Flats, bats and gaps

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Tractor troubles during critical sowing – George Hosford gets a flat during spring planting … handily while he was outside the brewery!

Mr Red enjoying the company of 11 heifers, replacements for the herd for next year, and the cowslips.
All images: George Hosford

The scene below is not really what you need when towing a 10 ton load of seed through town – right outside the Hall & Woodhouse brewery in fact – during a short break in the weather. The load was sufficient to sow around 60ha of our 220ha spring sowing programme. Pat from Blandford Tyres was on the scene very quickly and we managed to get the tyre blown up, the trailer unhitched and the tractor into the brewery car park for a proper repair to be made (an old factory repair on the previously tubeless tyre had given out, so Pat had to put in a £150 tube).
Brendan came to the rescue with another tractor and took the seed trailer on to the drill, and we got the barley sown by the skin of our teeth before it rained … again. But the soil was too wet to roll, like every other field this spring – and half the autumn-sown crops too.
Before I wallow too indulgently in self-pity, I’d better put in a word for the farmers who farm land a good deal wetter than ours. Our chalk-based soils drain quite quickly compared with the heavier clays on which much of the country depends for its food. Countless thousands of hectares of winter crops were under water for many months in some parts of the country, and of course, the crops will have been destroyed, with precious little chance of the soil drying out in time to sow a viable crop in the spring, as the rain continued almost without relief until late April. A great many of those fields will need more than a year to recover their productivity. One option would be to plant a summer fallow of mixed flowering species, and hope for an opportunity to sow a crop in the autumn. Otherwise, it’s leave well alone until spring next year – but who knows how much it will rain next winter? The financial consequences of all this are eye-watering.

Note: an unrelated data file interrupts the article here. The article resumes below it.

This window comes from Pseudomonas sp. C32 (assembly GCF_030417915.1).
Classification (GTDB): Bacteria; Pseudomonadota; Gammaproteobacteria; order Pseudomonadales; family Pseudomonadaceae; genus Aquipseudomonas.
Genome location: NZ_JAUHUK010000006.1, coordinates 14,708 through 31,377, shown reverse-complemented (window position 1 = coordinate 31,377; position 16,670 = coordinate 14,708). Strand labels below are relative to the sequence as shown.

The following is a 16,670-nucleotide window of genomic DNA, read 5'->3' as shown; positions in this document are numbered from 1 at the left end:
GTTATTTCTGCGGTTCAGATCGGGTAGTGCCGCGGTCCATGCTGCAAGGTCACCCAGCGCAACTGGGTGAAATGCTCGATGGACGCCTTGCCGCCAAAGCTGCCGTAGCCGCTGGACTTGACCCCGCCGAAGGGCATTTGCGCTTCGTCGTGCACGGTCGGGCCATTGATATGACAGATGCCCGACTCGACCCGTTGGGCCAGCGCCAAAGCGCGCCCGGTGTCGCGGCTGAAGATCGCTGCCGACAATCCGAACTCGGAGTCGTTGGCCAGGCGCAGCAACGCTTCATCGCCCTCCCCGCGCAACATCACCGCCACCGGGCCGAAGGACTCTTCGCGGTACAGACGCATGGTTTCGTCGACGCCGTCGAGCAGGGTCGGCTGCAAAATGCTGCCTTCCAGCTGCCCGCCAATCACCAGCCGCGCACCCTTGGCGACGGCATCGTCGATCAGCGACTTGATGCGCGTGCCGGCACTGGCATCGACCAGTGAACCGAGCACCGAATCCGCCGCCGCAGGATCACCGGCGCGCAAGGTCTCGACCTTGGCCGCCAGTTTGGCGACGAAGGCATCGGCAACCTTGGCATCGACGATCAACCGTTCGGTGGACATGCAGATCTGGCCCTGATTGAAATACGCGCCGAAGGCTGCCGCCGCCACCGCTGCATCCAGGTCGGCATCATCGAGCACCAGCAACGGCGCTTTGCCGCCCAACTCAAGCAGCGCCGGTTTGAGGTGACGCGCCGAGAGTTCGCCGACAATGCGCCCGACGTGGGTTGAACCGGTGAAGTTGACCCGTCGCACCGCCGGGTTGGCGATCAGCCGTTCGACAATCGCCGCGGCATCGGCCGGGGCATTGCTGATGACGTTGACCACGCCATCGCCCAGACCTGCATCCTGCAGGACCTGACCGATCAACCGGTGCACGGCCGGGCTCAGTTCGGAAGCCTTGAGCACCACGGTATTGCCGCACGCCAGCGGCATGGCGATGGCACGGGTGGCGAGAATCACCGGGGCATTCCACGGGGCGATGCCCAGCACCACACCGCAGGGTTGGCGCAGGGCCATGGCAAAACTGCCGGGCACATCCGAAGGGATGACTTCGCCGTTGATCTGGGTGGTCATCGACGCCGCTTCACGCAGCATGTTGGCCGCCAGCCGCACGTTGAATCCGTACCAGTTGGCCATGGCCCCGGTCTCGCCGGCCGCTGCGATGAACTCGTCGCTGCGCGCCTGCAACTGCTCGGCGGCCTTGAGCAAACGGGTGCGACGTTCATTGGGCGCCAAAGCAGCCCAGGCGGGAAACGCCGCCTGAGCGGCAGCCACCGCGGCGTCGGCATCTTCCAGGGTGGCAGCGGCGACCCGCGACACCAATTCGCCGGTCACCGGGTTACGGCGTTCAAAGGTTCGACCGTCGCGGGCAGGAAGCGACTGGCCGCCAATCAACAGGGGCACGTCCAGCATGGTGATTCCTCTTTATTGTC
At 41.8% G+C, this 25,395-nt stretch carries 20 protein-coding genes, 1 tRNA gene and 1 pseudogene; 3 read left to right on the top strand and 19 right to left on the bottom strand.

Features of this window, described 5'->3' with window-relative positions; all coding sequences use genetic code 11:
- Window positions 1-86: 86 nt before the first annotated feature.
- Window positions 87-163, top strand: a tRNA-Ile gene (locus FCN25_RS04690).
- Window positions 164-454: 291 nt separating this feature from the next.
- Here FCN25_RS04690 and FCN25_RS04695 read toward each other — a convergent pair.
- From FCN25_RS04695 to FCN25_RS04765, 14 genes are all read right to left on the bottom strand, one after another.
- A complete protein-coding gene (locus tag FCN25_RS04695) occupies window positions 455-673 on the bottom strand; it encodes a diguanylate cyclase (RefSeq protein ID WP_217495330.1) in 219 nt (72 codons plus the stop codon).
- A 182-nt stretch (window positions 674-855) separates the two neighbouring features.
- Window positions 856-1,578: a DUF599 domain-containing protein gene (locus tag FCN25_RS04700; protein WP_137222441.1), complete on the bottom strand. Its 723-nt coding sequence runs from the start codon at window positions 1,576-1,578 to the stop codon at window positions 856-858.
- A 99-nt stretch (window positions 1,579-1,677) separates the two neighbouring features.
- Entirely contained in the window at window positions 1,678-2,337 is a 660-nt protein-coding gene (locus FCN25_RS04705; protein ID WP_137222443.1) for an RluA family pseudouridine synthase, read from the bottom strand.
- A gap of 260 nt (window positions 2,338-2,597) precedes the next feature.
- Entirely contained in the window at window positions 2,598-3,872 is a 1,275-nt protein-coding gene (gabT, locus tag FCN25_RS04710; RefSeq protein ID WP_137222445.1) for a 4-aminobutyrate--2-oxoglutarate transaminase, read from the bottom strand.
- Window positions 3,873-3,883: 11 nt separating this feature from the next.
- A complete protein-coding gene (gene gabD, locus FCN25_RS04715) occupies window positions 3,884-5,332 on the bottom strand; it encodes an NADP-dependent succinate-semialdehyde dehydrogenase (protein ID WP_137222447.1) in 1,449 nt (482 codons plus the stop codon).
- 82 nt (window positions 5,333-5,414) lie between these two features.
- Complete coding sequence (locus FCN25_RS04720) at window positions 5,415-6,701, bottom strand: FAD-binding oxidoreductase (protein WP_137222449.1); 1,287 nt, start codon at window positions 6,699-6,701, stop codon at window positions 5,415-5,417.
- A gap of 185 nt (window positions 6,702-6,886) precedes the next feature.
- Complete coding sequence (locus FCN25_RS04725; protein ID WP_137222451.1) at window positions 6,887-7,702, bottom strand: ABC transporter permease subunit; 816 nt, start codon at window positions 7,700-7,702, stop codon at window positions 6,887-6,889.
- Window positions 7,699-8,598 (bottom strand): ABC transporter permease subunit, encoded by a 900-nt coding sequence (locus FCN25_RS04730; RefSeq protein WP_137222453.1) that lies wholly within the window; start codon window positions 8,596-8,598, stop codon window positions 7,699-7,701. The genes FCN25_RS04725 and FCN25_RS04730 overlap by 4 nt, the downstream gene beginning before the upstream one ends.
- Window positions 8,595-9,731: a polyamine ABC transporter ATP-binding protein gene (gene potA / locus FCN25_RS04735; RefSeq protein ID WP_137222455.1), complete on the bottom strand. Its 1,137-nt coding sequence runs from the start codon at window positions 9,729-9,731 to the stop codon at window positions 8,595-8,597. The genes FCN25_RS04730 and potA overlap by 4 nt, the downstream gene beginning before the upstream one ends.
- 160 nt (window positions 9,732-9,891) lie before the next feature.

Flat tractor tyres in the centre of Blandford are not a fun way to spend afternoon

Going bats
Last month, Claire, our cluster group leader, organised a bat walk, led by Jim Mulholland of the Vincent Wildlife Trust. He gave us a fascinating talk with slides, focussing on the greater horseshoe bat, which has a colony of around 500 very local to the farm. We learnt that many years ago our land was highly likely to have provided foraging habitat for this endangered species, and we, as well as neighbouring farms, were encouraged by the Vincent Trust to both manage our hedges to benefit the bats, and also to refrain from using Ivermectin wormers on our cattle. This family of medicines kill the flies and beetles that feed on – and live in – cowpats, and which simultaneously provide an essential food source for bats, as well as many other species.
From a low of just 2,200 individuals 30 years ago, the UK greater horseshoe bat population is now said to number around 10,000 – thanks not in small part to the Vincent Trust, which has spent huge amounts of money purchasing buildings already in use as roosts, and then adapting them to suit bat requirements as closely as possible.
Jim took us to the roost, gave us bat detectors and encouraged us to stand quietly, watching the sky and listening for the bat’s unmistakeable sonar-like noise. Normally undetectable by the human ear, through the detectors they sound a bit like the Clangers, with a rising pitch phrase of 5 or 6 blips. The sound of approaching bats on the detectors made us look upwards to be treated to swoops of individuals leaving or provide plenty of wildlife shelterreturning to the roost. The bats were silhouetted against the dusky sky, and the combination of sound and vision was captivating. This link takes you to a leaflet about the greater horseshoe bat, and it has some great pictures.

Lessons with a Kiwi shearing gang meant the shearing can be done in-house

Drastic action
We have done a bit more hedge coppicing this winter – admittedly it looks pretty radical when work is complete, but once we have filled in the gaps, and the stumps have sprouted new growth, we will end up with a much healthier hedge, with a thick bottom and lots of growth which will provide shelter for nests and fledglings. We hired a man and machine for the day to chip up all the brush wood – the chipper is huge and can munch it up faster than the operator can feed it with his long armed grab! We will use the resulting wood chip in the cow shed next winter to give the straw bedding a good base, and also to mulch new hedging and trees around the farm. Fencing it in then immediately moved up high on the to-do list of ongoing work, to prevent deer and our livestock eating the new growth!
Lastly, you can see above it was time to get the wool off the ewes, a couple of weeks before they lambed. Newly-learned lessons with a Kiwi shearing gang meant the shearing can be done in-house once again.

Hedge coppicing looks brutal when it’s fresh – but these hedges will swiftly grow back with thick bottoms which not only keep livestock contained but also provide plenty of wildlife shelter

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